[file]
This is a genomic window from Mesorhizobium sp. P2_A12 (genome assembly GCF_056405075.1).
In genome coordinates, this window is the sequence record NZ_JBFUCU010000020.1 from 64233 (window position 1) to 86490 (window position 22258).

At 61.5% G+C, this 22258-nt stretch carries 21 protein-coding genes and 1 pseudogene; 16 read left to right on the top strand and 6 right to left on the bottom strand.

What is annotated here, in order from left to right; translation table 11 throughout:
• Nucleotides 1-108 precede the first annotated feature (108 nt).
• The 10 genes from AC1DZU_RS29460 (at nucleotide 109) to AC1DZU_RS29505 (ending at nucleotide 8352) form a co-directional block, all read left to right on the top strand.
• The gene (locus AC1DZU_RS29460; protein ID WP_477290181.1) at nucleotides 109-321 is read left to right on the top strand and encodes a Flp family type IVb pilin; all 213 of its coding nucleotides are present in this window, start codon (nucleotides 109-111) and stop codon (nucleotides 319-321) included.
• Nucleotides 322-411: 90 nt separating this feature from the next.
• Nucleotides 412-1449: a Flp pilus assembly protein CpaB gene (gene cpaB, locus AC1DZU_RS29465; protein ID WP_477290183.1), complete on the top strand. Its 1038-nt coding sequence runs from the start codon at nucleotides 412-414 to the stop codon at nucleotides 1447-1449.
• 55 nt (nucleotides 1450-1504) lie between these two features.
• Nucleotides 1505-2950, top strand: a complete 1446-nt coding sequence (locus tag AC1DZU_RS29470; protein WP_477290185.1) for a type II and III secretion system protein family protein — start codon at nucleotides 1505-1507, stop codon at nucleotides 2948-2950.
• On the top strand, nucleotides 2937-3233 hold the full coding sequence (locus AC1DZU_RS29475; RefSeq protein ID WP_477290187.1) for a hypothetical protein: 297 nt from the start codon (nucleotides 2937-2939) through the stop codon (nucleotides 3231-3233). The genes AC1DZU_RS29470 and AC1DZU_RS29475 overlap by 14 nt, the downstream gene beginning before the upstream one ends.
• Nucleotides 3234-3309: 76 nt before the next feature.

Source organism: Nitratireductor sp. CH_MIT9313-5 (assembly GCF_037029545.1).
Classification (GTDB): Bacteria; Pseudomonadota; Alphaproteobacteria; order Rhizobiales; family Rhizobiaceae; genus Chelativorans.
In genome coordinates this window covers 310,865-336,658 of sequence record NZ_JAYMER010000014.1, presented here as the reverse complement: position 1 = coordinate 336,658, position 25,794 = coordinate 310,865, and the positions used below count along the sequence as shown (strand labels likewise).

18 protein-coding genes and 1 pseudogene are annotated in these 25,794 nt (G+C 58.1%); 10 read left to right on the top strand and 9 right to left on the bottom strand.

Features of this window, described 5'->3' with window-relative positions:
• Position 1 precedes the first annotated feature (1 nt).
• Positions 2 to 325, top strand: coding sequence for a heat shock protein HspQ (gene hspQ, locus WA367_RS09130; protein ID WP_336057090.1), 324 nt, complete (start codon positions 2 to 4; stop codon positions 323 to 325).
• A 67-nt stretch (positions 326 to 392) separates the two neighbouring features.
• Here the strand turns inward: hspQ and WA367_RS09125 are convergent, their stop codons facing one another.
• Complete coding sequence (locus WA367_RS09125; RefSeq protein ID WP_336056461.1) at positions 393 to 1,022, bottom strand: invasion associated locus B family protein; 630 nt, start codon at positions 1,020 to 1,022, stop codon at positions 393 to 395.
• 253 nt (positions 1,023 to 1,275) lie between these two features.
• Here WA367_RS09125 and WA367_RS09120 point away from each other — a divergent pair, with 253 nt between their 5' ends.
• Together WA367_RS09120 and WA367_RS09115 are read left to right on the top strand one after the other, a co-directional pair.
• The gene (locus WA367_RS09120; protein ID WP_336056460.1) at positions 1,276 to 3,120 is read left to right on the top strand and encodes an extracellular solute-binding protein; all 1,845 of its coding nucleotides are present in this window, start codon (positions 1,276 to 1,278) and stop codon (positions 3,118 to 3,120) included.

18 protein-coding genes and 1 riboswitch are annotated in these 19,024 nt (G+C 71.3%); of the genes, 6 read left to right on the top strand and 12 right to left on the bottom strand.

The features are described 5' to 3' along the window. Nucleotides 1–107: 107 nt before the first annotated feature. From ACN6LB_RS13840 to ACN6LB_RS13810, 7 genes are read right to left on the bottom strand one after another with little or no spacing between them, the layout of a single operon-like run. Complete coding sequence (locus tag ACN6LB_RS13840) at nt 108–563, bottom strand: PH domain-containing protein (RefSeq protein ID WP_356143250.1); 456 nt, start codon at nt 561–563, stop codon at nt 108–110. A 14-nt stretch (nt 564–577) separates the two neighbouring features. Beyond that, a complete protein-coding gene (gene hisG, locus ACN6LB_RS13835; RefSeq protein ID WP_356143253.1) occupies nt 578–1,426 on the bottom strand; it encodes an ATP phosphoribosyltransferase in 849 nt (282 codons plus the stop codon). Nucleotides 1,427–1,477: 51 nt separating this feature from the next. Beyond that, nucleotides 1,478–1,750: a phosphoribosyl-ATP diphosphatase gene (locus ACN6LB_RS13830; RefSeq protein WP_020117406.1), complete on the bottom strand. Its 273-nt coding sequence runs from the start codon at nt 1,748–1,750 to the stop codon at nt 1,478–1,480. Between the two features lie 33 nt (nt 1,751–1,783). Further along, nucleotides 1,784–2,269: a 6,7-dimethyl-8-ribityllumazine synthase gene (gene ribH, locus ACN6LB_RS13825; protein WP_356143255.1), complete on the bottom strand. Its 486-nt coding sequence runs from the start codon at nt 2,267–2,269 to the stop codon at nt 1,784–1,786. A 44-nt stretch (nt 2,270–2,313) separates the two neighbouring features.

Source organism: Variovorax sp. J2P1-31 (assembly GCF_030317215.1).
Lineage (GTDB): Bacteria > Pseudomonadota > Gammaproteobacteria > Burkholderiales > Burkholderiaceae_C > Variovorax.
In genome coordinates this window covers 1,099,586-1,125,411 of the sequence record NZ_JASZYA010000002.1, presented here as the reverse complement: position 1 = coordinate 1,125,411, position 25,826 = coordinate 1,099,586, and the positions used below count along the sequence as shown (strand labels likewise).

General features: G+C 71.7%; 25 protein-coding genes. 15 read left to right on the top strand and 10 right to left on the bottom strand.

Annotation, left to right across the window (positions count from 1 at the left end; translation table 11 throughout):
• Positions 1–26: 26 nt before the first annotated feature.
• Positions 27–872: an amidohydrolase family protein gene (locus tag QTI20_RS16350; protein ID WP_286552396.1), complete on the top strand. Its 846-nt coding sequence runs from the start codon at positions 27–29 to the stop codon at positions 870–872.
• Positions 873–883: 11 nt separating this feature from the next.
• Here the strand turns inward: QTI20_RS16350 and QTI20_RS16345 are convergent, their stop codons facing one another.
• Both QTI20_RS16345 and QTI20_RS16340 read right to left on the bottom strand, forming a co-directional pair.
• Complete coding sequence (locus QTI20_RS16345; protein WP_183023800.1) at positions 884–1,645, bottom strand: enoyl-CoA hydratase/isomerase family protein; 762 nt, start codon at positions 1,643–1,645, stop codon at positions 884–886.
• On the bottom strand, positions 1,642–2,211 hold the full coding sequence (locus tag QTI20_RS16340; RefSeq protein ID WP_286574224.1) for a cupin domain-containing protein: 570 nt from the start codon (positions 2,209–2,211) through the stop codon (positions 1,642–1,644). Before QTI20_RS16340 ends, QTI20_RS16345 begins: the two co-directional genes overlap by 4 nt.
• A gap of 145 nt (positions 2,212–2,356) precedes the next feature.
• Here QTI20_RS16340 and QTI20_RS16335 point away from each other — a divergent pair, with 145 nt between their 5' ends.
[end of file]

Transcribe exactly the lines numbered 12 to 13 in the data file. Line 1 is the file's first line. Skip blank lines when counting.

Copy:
• On the top strand, nucleotides 2937-3233 hold the full coding sequence (locus AC1DZU_RS29475; RefSeq protein ID WP_477290187.1) for a hypothetical protein: 297 nt from the start codon (nucleotides 2937-2939) through the stop codon (nucleotides 3231-3233). The genes AC1DZU_RS29470 and AC1DZU_RS29475 overlap by 14 nt, the downstream gene beginning before the upstream one ends.
• Nucleotides 3234-3309: 76 nt before the next feature.